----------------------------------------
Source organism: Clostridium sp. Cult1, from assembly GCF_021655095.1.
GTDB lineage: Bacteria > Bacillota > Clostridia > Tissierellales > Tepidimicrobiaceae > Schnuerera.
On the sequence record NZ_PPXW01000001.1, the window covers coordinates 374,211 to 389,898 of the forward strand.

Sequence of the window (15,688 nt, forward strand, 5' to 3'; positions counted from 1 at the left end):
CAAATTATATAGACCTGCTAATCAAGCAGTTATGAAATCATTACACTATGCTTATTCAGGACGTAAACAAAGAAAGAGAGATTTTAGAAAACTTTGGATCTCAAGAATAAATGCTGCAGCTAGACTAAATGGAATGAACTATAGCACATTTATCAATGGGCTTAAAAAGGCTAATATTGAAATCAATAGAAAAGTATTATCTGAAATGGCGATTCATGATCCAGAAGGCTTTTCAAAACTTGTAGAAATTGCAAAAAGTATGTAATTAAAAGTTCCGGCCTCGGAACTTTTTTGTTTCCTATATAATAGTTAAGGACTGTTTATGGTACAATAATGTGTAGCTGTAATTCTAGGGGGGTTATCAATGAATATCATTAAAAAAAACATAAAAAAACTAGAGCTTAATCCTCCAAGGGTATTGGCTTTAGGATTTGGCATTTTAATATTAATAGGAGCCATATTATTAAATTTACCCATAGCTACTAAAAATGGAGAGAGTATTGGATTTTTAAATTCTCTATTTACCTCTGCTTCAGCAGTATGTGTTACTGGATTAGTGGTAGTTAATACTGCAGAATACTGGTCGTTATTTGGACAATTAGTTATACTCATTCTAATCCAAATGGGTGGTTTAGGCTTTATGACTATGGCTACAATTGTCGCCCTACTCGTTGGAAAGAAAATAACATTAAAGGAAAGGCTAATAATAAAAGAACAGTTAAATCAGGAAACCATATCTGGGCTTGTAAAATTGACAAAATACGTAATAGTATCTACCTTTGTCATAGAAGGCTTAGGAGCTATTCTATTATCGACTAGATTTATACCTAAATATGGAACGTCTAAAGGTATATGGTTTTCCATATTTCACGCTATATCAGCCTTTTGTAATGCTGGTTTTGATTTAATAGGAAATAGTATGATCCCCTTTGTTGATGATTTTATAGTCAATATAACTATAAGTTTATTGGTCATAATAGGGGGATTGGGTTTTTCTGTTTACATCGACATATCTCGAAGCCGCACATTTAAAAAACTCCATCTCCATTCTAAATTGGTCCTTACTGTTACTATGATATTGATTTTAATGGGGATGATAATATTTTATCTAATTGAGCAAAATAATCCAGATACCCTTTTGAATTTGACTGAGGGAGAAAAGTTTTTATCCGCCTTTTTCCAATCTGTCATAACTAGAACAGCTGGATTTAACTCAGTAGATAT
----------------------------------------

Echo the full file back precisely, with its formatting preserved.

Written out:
Source organism: Clostridium sp. Cult1, from assembly GCF_021655095.1.
GTDB lineage: Bacteria > Bacillota > Clostridia > Tissierellales > Tepidimicrobiaceae > Schnuerera.
On the sequence record NZ_PPXW01000001.1, the window covers coordinates 374,211 to 389,898 of the forward strand.

Sequence of the window (15,688 nt, forward strand, 5' to 3'; positions counted from 1 at the left end):
CAAATTATATAGACCTGCTAATCAAGCAGTTATGAAATCATTACACTATGCTTATTCAGGACGTAAACAAAGAAAGAGAGATTTTAGAAAACTTTGGATCTCAAGAATAAATGCTGCAGCTAGACTAAATGGAATGAACTATAGCACATTTATCAATGGGCTTAAAAAGGCTAATATTGAAATCAATAGAAAAGTATTATCTGAAATGGCGATTCATGATCCAGAAGGCTTTTCAAAACTTGTAGAAATTGCAAAAAGTATGTAATTAAAAGTTCCGGCCTCGGAACTTTTTTGTTTCCTATATAATAGTTAAGGACTGTTTATGGTACAATAATGTGTAGCTGTAATTCTAGGGGGGTTATCAATGAATATCATTAAAAAAAACATAAAAAAACTAGAGCTTAATCCTCCAAGGGTATTGGCTTTAGGATTTGGCATTTTAATATTAATAGGAGCCATATTATTAAATTTACCCATAGCTACTAAAAATGGAGAGAGTATTGGATTTTTAAATTCTCTATTTACCTCTGCTTCAGCAGTATGTGTTACTGGATTAGTGGTAGTTAATACTGCAGAATACTGGTCGTTATTTGGACAATTAGTTATACTCATTCTAATCCAAATGGGTGGTTTAGGCTTTATGACTATGGCTACAATTGTCGCCCTACTCGTTGGAAAGAAAATAACATTAAAGGAAAGGCTAATAATAAAAGAACAGTTAAATCAGGAAACCATATCTGGGCTTGTAAAATTGACAAAATACGTAATAGTATCTACCTTTGTCATAGAAGGCTTAGGAGCTATTCTATTATCGACTAGATTTATACCTAAATATGGAACGTCTAAAGGTATATGGTTTTCCATATTTCACGCTATATCAGCCTTTTGTAATGCTGGTTTTGATTTAATAGGAAATAGTATGATCCCCTTTGTTGATGATTTTATAGTCAATATAACTATAAGTTTATTGGTCATAATAGGGGGATTGGGTTTTTCTGTTTACATCGACATATCTCGAAGCCGCACATTTAAAAAACTCCATCTCCATTCTAAATTGGTCCTTACTGTTACTATGATATTGATTTTAATGGGGATGATAATATTTTATCTAATTGAGCAAAATAATCCAGATACCCTTTTGAATTTGACTGAGGGAGAAAAGTTTTTATCCGCCTTTTTCCAATCTGTCATAACTAGAACAGCTGGATTTAACTCAGTAGATAT